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JAMES BUCHANAN, Fifteenth President of the United States, was born in Franklin County, Pa., April 23d, 1791. His parents were from the North of Ireland. He was a studious youth, and graduated with honor at Dickinson Col lege, when but eighteen years of age. He studied law in the office of James Hopkins, of Lancaster, Pa., and was admitted in 1812. In his profession he had numerous and wealthy clients, and his practice was so extensive and remunerative, that at the age of forty he was able to retire with an ample fortune. At the age of twenty-three he was elected to the State Legislature of Pennsylvania. He vigorously sup ported the War of 1812-'14, and as a private soldier marched to the defense of Baltimore. In 1820, he was elected to the

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House of Representatives at Washington, where his knowl edge and eloquence soon gave him extensive celebrity. Here he remained ten years, and then declined re-election.

In 1831 President Jackson appointed him Minister PleniJotentiary to Russia. He accepted the honor, proceeded to St Petersburgh, and concluded the first commercial treaty between the two countries. In 1833 he returned, and was chosen to the U. S. Senate from Pennsylvania.

In 1845, when President Polk formed his Cabinet, Mr. Buchanan became Secretary of State, which important position he filled during the entire administration.

In 1853 President Pierce tendered him the appointment of Minister to England, which he accepted, managing our affairs at the Court of St. James with such discretion as to meet with high approval. He landed again in New York in 1856, amid great public applause. In 1857 he was selected by the Democrats at their Convention at Cincinnati, as the standard-bearer of the party for the Presidency, and was elected by a moderate majority, two other general tickets being defeated. Mr. Buchanan had been longer in public life than any of his predecessors in the Presidency, yet his administration was, perhaps, less satisfactory to all parties than that of any of our Presidents.

The discussion on the Slavery question, which then reached its crisis, was the absorbing interest of the times. Senator Douglas divided the Democracy, but thereby only hastened secession. Buchanan's public career closed in a storm of fearful severity. He sat appalled amid the treachery of high officials and the treason of entire States. He ruled unfor

tunately when a Jackson or a Napoleon was needed. He retired to private life at the close of his term, and died at Wheatland, near Lancaster, Pa., June 1st, 1868. He never married, and was styled the bachelor President.

JOHN C. BRECKENRIDGE, Vice-President, was born al Lexington, Ky., Jan. 21, 1821. A lawyer by profession. Elected to Congress 1851, and Vice-Pres. in 1856. Candi date for President in 1860. Elected to U. S. Senate 1861. Expelled Dec. 4, 1861. Became Confederate Major-General and Sec. of War at Richmond 1865. Died May 17, 1875.

CANDIDATES for President and Vice-Pres., 13тH ADм.

For President. | From. |
James Buchanan, Pa.
J. C. Fremont, Cal.
Millard Fillmore, N. Y.

For Vice-Pres. | From. | Politics.
J. C. Breckenridge, Ky. Democrat.
Wm. L. Dayton, N. J. Republican.
A. J. Donelson, Tenn. American.

POPULAR AND ELECTORAL VOTE, 13TH ADMINISTRATION.

Thirty-one States voting. Whole No. of Electors, 296.

For President.

James Buchanan 1,832,232 votes.
John C. Fremont 1,341,514 66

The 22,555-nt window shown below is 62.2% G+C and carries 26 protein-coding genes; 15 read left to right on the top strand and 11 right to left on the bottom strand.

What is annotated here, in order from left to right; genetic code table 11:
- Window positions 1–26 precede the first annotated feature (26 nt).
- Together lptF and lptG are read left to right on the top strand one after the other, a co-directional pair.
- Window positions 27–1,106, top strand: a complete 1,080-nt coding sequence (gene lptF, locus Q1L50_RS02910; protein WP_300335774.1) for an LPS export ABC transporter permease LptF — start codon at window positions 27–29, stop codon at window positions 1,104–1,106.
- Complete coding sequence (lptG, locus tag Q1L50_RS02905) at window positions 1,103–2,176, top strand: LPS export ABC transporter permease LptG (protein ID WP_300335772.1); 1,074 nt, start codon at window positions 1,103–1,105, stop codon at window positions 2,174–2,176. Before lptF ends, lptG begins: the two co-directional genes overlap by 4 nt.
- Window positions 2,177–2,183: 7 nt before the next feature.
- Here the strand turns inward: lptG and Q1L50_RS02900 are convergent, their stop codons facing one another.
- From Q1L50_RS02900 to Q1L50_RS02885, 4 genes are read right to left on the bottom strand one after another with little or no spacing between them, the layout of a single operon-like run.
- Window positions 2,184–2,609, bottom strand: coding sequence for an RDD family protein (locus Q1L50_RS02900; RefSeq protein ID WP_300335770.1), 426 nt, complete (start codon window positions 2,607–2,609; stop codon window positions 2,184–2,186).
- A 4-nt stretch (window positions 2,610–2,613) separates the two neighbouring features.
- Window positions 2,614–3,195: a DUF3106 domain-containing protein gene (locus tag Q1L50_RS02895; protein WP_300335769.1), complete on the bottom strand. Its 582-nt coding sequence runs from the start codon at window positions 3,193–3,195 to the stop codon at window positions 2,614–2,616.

Millard Fillmore 874,707 66

Electoral votes 174.

109. 8.

For Vice-President.

J. C. Breckenridge 174 Electoral votes.

Wm. L. Dayton 109

66

A. J. Donelson

8

66

66

66

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Important Events of the 13th Administration. 1857 March 4. James Buchanan inaugurated President. March 6. The Dred Scott decision rendered by Chief Justice Taney. Dred Scott and wife were slaves, held by an army surgeon. By change of residence from a slave state to free territory, they claimed their freedom, which was denied by their master. The Supreme Court denied the claim, and they were held as slaves.

Financial panic, and great religious revivals. 1858 May 11. Minnesota admitted into the Union. Mount Vernon purchased by the ladies. 1859 Feb. 14. Oregon admitted into the Union. Oil wells first discovered at Titusville, Pa. June 26.

Commodore Tatnall of U. S. Navy, in retalliating for Chinese insult, said: "Blood is thicker than water."

July 4. Alexander H. Stephens advocates the formation of a Southern Confederacy.

Sept. Prince of Wales visits the U. S. ami grea popular demonstration.

Oct. 16. John Brown with an armed band make & raid into Va. with a view to liberating slaves. Nov. 6. Abraham Lincoln elected President. This is made a pretext for secession of the Southern States.

Dec. 3. President Buchanan denies the right of a State to secede and asserts the rights of the U. S. government to coerce a rebellious state.

1860 Dec. 20. South Carolina Legislature passed the ordinance of secession.

Cabinet officers, U. S. Senators, and Members of
Congress from the Southern States resign.

1861 Jan. Mississippi, Florida, Alabama, Georgia an Louisana secede from the Union.

1862 Jan. 29.

Jan. 21. Jefferson Davis resigned his seat in U.S.

Senate.

Kansas admitted into the Union.

Feb. 1. Texas secedes from the Union.

Feb. 4. "Southern Confederacy" formed at Mont

gomery.

Feb. 9. Jeff. Davis and A. H. Stevens elected
President and Vice-Pres. of the "Confederacy."
April 12. Bombardment of Fort Sumpter, first
shot of the Civil War.

April 15. The President called for 75,000 volun-
teers. N. Y. State authorizes the appropriation
of $3,000,000 for war purposes.

May 15. Queen Victoria proclaims neutrality.
Rebellion, important events of. See Contents.

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